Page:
THE LEGAL DEFINITION OF GENOCIDE
Although the word ‘genocide’ is often used colloquially, as shorthand for the deliberate mass-murder of civilians, its definition under international law is more specific. Genocide under international law requires both a material element (specific acts such as killing members of a racial group) and a mental element (those acts must have been committed with the specific intent to destroy a particular group).
Genocide is defined in the 1948 Convention on the Prevention and Punishment of the Crime of Genocide (often referred to as the Genocide Convention). After affirming that genocide is a crime under international law whether committed in time of peace or war, the Genocide Convention defines genocide as:
Any of the following acts committed with intent to destroy, in whole or in part, a national, ethnical, racial or religious group, as such:
(a) Killing members of the group;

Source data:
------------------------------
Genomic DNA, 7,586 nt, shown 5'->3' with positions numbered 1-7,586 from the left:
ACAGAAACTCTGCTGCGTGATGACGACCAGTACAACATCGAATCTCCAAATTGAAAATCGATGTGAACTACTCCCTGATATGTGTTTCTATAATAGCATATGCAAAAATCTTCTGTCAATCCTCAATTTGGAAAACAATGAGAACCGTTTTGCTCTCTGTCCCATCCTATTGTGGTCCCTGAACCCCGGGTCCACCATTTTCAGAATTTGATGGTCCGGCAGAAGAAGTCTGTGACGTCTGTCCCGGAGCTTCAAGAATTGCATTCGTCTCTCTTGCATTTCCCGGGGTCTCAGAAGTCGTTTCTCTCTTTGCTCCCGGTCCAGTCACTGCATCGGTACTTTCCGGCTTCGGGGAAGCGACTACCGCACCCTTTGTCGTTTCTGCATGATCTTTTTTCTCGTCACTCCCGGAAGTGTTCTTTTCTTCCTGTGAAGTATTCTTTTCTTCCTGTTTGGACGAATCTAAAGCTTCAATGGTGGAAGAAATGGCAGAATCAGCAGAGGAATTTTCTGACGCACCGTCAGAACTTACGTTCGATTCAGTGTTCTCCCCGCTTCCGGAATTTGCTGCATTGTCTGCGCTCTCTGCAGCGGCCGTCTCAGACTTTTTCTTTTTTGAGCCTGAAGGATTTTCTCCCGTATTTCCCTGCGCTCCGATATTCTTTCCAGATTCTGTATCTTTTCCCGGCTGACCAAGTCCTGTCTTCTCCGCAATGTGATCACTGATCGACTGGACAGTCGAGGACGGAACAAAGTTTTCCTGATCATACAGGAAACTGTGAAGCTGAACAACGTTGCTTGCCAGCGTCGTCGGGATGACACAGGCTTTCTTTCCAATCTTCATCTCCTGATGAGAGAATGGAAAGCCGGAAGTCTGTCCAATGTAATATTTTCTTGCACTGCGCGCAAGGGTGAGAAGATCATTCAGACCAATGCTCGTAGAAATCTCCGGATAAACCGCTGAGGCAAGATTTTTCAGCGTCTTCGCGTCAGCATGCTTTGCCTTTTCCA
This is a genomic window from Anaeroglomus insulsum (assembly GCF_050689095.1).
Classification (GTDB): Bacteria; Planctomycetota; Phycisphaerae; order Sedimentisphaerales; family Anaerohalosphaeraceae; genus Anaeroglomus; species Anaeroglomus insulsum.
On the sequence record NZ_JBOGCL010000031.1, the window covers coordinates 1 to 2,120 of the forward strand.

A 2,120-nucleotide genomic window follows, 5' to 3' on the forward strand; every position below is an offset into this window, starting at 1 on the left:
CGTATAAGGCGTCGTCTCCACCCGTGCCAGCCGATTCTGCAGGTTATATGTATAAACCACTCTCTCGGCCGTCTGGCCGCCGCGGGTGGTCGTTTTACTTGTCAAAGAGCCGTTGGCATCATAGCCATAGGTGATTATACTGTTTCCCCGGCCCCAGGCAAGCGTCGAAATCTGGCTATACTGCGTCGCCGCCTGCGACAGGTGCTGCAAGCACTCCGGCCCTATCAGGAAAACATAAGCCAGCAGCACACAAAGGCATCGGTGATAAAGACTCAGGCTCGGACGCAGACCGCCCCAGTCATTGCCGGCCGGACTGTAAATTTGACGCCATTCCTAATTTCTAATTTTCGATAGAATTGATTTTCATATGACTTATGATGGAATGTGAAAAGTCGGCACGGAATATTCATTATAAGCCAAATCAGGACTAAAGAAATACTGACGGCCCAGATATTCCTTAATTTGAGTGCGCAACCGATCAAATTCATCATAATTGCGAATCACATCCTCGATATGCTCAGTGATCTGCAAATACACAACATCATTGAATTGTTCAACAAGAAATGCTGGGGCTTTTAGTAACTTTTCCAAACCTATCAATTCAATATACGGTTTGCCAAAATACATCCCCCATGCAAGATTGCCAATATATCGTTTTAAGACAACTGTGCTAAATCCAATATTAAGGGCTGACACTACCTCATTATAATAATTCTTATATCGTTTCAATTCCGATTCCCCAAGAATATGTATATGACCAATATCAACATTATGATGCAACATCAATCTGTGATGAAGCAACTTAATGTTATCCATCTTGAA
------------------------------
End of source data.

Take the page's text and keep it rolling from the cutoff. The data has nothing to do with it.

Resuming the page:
(b) Causing serious bodily or mental harm to members of the group;
(c) Deliberately inflicting on the group conditions of life calculated to bring about its physical destruction in whole or in part;
(d) Imposing measures intended to prevent births within the group;
(e) Forcibly transferring children of the group to another group.
The Genocide Convention does more than define the crime, it holds states responsible for preventing and punishing genocide. This obligation is stated in Article 1 of the convention under which states must prevent or punish genocide, individually or through the United Nations, and the International Criminal Court can be involved.